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Biodiversity Day 2021 – A focus on the natural imperative to survival

In this article:

    For decades, mankind has been seen as the main culprit for biodiversity loss. Now, it is time for us as individuals, but also for businesses, investors, governments and communities to step up in line with the theme of this year’s International Day for Biological Diversity on 22 May: “We are part of the solution.”

    In its G7 report “Biodiversity finance and the economic and business case for action”, the OECD points out that ecosystem services, such as crop pollination, water purification, flood protection and carbon sequestration are vital to human well-being. Worldwide, such services are worth an estimated USD 125-140 trillion a year, which equates to more than 150% of global GDP.

    Yet human pressures are undermining the very biodiversity upon which these ecosystem services rely. The OECD’s report stresses that not acting on biodiversity loss would be a costly mistake. Between 1997 and 2011, the world lost an estimated USD 4-20 trillion a year in ecosystem services owing to land-cover change and USD 6-11 trillion per year from land degradation.

    Action to halt and subsequently reverse biodiversity loss should be scaled up dramatically and urgently. Biodiversity protection can be seen as fundamental to achieving food security, reducing poverty and bringing about a more inclusive and equitable development.

    A compelling business case…

    The business case for scaling up action on biodiversity is both obvious and compelling. Businesses affect biodiversity and depend on it. Biodiversity loss related risks to business include ecological risks to operations, liability risks, and regulatory, reputational, market and financial risks.

    Acknowledging and measuring these dependencies and impacts on biodiversity can help businesses manage and prevent such risks, while harnessing new opportunities.

    …and an attractive investment case

    In the context of avoiding risk, in its discussion paper “Investor action on biodiversity”, the UN’s PRI (Principles for Responsible Investment) argues that it is critical that investors act to halt the loss of biodiversity. Each element of biodiversity that is lost reduces the quantity, quality and resilience of ecosystem services. That can mean risks to investors across many sectors.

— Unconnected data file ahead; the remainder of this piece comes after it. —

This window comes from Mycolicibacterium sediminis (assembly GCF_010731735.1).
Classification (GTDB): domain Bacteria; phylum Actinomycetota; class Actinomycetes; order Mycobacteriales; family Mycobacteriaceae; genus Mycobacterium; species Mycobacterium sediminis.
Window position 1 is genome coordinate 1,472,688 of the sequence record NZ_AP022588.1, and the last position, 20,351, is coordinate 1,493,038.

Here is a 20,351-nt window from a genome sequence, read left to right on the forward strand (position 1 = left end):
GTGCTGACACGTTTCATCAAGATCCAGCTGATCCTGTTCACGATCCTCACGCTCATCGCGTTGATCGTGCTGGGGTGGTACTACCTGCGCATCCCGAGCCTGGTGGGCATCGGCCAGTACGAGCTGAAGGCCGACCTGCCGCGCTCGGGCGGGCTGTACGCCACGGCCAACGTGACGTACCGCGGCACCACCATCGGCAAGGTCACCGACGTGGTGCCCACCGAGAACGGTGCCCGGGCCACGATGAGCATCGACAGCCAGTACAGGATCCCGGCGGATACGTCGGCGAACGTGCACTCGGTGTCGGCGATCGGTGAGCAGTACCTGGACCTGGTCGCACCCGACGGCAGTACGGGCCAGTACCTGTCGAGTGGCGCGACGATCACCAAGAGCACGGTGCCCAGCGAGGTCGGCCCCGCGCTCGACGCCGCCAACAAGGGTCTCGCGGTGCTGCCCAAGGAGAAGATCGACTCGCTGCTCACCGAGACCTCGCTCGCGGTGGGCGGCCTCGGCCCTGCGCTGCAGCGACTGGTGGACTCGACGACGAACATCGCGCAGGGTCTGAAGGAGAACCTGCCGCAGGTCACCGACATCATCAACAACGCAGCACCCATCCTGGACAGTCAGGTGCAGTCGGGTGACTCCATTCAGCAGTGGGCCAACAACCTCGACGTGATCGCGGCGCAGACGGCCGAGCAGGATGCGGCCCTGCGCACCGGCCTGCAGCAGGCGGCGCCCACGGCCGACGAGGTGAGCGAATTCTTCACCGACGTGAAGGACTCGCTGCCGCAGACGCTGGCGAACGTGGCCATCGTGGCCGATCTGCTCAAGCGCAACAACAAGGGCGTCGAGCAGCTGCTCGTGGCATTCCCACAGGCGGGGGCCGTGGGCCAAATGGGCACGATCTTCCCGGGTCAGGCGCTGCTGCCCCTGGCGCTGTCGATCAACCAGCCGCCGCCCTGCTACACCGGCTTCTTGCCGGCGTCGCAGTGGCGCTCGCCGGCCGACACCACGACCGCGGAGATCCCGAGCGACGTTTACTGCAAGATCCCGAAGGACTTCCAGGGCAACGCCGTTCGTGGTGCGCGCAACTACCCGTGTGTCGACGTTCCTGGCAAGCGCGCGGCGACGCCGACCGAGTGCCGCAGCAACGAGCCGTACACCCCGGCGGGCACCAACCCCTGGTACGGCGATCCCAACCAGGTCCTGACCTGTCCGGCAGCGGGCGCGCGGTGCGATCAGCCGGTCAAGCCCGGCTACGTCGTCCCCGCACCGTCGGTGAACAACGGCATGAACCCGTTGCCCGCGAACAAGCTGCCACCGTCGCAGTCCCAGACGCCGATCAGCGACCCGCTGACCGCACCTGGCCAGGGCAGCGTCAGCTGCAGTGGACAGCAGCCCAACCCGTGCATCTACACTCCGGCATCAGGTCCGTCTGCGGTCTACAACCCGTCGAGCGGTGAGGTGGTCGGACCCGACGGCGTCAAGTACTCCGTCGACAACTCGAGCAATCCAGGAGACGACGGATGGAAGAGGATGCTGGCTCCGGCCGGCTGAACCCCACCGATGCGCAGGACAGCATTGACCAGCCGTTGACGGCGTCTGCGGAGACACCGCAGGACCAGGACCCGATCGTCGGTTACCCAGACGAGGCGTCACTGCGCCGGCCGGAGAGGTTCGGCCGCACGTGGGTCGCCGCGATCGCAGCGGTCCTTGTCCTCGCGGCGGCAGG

The PRI suggests it is critical for investors to clearly understand the impact that biodiversity loss might have on the risk-return profile of investments as well as an overall portfolio. For example, exposure to certain sectors may lead to assets becoming stranded, if not properly managed.

    The World Economic Forum’s New Nature Economy Report II, The Future of Nature and Business argues that, with over half of global GDP, USD 44 trillion, potentially threatened by nature loss, the world’s economy needs a ‘Great Reset’ – a transition to a nature-positive economy.

    The WEF believes this can be a win-win for nature, people and business. An estimated USD 10 trillion of business opportunities can be unlocked by transforming the three areas responsible for almost 80% of nature loss:

    • Food, land and ocean use
    • Infrastructure and the built environment
    • Energy and extractives.

    The WEF estimates that USD 2.7 trillion per year through to 2030 will be needed to scale these transitions. Technological innovation is seen as critical to 80% of the opportunities identified.

    Investors seeking opportunities in this area can find well-measured, diverse and transparent thematic investment strategies such those developed by BNP Paribas Asset Management, whose current thinking is detailed in its biodiversity positioning paper. [1]


    [1] Also see “BNP Paribas Asset Management and CDP have entered a partnership to explore and support the development of common biodiversity corporate reporting metrics. With BNPP AM’s backing, CDP will start to develop a common, globally relevant corporate biodiversity reporting framework that accelerates action on nature within the private sector.” More here

    Please note that articles may contain technical language. For this reason, they may not be suitable for readers without professional investment experience. Any views expressed here are those of the author as of the date of publication, are based on available information, and are subject to change without notice. Individual portfolio management teams may hold different views and may take different investment decisions for different clients. This document does not constitute investment advice. The value of investments and the income they generate may go down as well as up and it is possible that investors will not recover their initial outlay. Past performance is no guarantee for future returns. Investing in emerging markets, or specialised or restricted sectors is likely to be subject to a higher-than-average volatility due to a high degree of concentration, greater uncertainty because less information is available, there is less liquidity or due to greater sensitivity to changes in market conditions (social, political and economic conditions). Some emerging markets offer less security than the majority of international developed markets. For this reason, services for portfolio transactions, liquidation and conservation on behalf of funds invested in emerging markets may carry greater risk.

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